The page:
The Hunt for Happiness


Life’s temptations haven’t changed a wit since Adam and Eve in the Garden of Eden, Christ in the desert, or Seneca in hedonistic Rome. We are lured by any proffer of sensual pleasure, exert any effort to gain the trappings of power and control, and suffer no insult to our own vain pride. Succeed in these, we believe, and we’ve found paradise.

Yet four of five people say they’re unhappy with their very purpose in life. 

After more than two million interviews during six years, this was a finding of an international Gallup-Healthways study released in September.

Only 18 percent reported liking what they do each day. Put another way, most of us have little reason to get out of bed in the morning.

That’s a sad thought to entertain as we set our clocks forward tonight in anticipation of the happy season of spring. But the idea that happiness is “out there” to be hunted down and possessed like the holy grail stretches back to Eden:

And the serpent said unto the woman, Ye shall not surely die. For God doth know that in the day ye eat thereof, then your eyes shall be opened, and ye shall be as gods, knowing good and evil.

Essayist Robert Barron, in reflecting on the biblical account of Christ’s three temptations in the desert, says we face these same classic enticements today:

  • We place sensual pleasure at the center of our concerns, with eating, drinking and sex paramount in our lives. Christ felt the full weight of fasting for forty days in preparation for his public ministry.
  • Second, power over others is of the essence, from political dictators to control freaks within families and friendships. This was the temptation Christ faced when he was offered rule over the kingdoms of the world.
  • Finally, we seek to enhance our reputation, be admired and esteemed. This was the temptation Christ fought when he was taken to the parapet of the Temple, the place of supreme visibility.

Christ’s advice for the good life? “Learn from me, for I am meek and humble, and you will find rest for yourselves.”

A leading light of the pagan Roman Empire, who happened to be a contemporary of Christ, also had a lot to say about the lusty appetites we humans have for pleasure, power and pride. His name was Lucius Annaeus Seneca. As a college freshman, I spent a year translating this Stoic philosopher’s writings from the Latin.

A waste of my time?

Not to The New Yorker magazine, which last month ran a long piece on Stoicism:

Seneca consistently maintains that the key to a virtuous life is freedom from passion. Virtue, in turn, is necessary for happiness and also sufficient to produce it. The tradition placed great emphasis on austerity and self-mastery.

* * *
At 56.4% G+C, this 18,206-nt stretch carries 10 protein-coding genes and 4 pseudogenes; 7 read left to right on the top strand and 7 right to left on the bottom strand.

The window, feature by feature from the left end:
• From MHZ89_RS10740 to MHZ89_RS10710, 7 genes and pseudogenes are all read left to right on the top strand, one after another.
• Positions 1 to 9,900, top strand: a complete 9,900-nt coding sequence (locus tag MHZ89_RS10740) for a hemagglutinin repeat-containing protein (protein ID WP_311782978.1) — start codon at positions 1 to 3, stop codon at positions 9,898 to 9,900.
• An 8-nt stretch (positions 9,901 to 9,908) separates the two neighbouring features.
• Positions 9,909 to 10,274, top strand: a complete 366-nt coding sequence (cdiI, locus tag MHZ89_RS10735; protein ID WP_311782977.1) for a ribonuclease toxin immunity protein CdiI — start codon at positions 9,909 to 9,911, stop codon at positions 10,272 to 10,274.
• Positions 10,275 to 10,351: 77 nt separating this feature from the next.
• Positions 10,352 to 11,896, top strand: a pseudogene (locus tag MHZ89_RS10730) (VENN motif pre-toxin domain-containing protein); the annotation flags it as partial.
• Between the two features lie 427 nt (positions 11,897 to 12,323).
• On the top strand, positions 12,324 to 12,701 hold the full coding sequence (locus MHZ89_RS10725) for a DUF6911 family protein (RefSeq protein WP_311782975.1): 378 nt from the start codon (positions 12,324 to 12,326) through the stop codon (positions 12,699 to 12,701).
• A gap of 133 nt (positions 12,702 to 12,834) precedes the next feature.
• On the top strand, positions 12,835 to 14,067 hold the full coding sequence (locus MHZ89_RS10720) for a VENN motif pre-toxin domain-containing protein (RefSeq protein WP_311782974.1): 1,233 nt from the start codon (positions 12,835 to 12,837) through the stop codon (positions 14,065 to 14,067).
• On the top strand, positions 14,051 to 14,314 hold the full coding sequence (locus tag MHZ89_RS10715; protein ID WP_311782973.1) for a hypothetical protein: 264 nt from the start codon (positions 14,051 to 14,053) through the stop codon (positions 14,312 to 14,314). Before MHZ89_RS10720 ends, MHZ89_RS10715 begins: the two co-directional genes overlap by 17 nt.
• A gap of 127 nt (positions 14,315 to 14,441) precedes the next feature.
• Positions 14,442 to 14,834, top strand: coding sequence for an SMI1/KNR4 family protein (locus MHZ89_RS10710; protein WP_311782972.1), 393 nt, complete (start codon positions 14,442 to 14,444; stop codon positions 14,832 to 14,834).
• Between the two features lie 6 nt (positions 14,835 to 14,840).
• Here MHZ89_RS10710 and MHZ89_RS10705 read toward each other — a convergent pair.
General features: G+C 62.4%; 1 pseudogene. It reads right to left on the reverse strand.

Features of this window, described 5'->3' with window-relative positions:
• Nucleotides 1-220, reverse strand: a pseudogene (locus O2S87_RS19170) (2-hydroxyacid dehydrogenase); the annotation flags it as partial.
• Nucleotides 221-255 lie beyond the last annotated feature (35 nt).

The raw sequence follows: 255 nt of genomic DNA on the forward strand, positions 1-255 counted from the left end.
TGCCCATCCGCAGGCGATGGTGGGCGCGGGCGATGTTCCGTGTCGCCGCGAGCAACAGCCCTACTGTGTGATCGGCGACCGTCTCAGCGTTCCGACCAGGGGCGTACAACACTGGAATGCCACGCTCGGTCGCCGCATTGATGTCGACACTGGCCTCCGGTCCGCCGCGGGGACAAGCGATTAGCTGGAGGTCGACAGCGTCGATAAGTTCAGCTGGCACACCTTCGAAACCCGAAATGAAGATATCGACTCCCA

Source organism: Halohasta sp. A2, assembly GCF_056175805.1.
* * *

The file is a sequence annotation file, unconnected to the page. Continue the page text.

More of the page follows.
Tim Ferris, author of The Four-hour Work Week, advises corporate executives to apply Stoicism as a tonic for their entrepreneurial endeavors because it teaches how to be steadfast, strong and in control—of yourself.

As Seneca wrote:

Show me a man who isn’t a slave. One is a slave to sex, another to money, another to ambition; all are slaves to hope or fear. And there is no state of slavery more disgraceful than one that is self-imposed.

He added, "It is not the man who has too little, but the man who craves more, that is poor."

Seneca laid the foundation of our understanding of free will. It is in our power to become virtuous, he said, because we decide—through reason, not emotion—how to live.

He hammers home the core note of Stoicism—that virtue alone creates happiness, and nothing else even makes a contribution.

And in saying that only virtue is good, he defines the good as something that benefits others as well as us. In fact, Seneca devotes an entire treatise to the idea:

No one can lead a happy life if he thinks only of himself and turns everything to his own purposes. You should live for the other person if you wish to live for yourself.

No, freedom is not found in unrestricted autonomy nor does the happy life blossom in unfettered indulgence in pleasure, power and pride.

It’s closer to what Mark Twain had in mind when he said, “Live so that when we die even the undertaker will be sorry.”

In my next post, “Number One and Number Two.”


Buy a signed copy of my new book, Fat Guy in a Fat Boat, by emailing

Or order copies from Amazon:

An e-book version is available for Kindle, and soon for iPads and Nook.

And … today ... I am signing copies of the book during the annual meeting of the Cat Boat Association in Mystic, CT.


Also available is my e-book, A Light from Within, about the small moments of our lives that seem commonplace until they are examined under a creative lens.

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